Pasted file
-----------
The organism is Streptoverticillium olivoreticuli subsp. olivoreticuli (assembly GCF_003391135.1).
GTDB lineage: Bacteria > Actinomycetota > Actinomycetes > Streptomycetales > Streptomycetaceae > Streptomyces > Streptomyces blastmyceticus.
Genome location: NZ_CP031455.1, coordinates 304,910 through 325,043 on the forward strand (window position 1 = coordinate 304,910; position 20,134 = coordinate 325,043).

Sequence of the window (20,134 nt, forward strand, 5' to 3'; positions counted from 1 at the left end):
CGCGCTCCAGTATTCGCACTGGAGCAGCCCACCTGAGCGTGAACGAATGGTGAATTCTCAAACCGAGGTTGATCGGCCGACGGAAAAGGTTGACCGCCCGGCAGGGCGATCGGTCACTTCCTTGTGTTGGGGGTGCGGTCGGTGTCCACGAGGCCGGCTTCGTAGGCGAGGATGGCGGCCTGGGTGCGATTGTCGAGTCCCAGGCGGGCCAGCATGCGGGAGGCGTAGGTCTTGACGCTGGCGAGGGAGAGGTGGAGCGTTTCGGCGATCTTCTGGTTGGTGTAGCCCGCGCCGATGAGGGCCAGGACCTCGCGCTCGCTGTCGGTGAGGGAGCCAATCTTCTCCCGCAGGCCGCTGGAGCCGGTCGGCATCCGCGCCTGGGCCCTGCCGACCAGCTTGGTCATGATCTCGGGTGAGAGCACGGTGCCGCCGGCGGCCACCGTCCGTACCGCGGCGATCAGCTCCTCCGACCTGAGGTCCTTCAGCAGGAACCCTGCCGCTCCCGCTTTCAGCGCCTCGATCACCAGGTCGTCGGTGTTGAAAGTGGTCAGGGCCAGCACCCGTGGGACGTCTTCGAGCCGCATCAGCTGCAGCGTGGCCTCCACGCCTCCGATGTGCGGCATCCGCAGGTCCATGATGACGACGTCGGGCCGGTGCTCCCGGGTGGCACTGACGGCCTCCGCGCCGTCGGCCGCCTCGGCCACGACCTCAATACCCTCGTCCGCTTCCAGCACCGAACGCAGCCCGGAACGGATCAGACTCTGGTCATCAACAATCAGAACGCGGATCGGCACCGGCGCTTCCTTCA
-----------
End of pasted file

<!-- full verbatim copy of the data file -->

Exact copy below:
The organism is Streptoverticillium olivoreticuli subsp. olivoreticuli (assembly GCF_003391135.1).
GTDB lineage: Bacteria > Actinomycetota > Actinomycetes > Streptomycetales > Streptomycetaceae > Streptomyces > Streptomyces blastmyceticus.
Genome location: NZ_CP031455.1, coordinates 304,910 through 325,043 on the forward strand (window position 1 = coordinate 304,910; position 20,134 = coordinate 325,043).

Sequence of the window (20,134 nt, forward strand, 5' to 3'; positions counted from 1 at the left end):
CGCGCTCCAGTATTCGCACTGGAGCAGCCCACCTGAGCGTGAACGAATGGTGAATTCTCAAACCGAGGTTGATCGGCCGACGGAAAAGGTTGACCGCCCGGCAGGGCGATCGGTCACTTCCTTGTGTTGGGGGTGCGGTCGGTGTCCACGAGGCCGGCTTCGTAGGCGAGGATGGCGGCCTGGGTGCGATTGTCGAGTCCCAGGCGGGCCAGCATGCGGGAGGCGTAGGTCTTGACGCTGGCGAGGGAGAGGTGGAGCGTTTCGGCGATCTTCTGGTTGGTGTAGCCCGCGCCGATGAGGGCCAGGACCTCGCGCTCGCTGTCGGTGAGGGAGCCAATCTTCTCCCGCAGGCCGCTGGAGCCGGTCGGCATCCGCGCCTGGGCCCTGCCGACCAGCTTGGTCATGATCTCGGGTGAGAGCACGGTGCCGCCGGCGGCCACCGTCCGTACCGCGGCGATCAGCTCCTCCGACCTGAGGTCCTTCAGCAGGAACCCTGCCGCTCCCGCTTTCAGCGCCTCGATCACCAGGTCGTCGGTGTTGAAAGTGGTCAGGGCCAGCACCCGTGGGACGTCTTCGAGCCGCATCAGCTGCAGCGTGGCCTCCACGCCTCCGATGTGCGGCATCCGCAGGTCCATGATGACGACGTCGGGCCGGTGCTCCCGGGTGGCACTGACGGCCTCCGCGCCGTCGGCCGCCTCGGCCACGACCTCAATACCCTCGTCCGCTTCCAGCACCGAACGCAGCCCGGAACGGATCAGACTCTGGTCATCAACAATCAGAACGCGGATCGGCACCGGCGCTTCCTTCA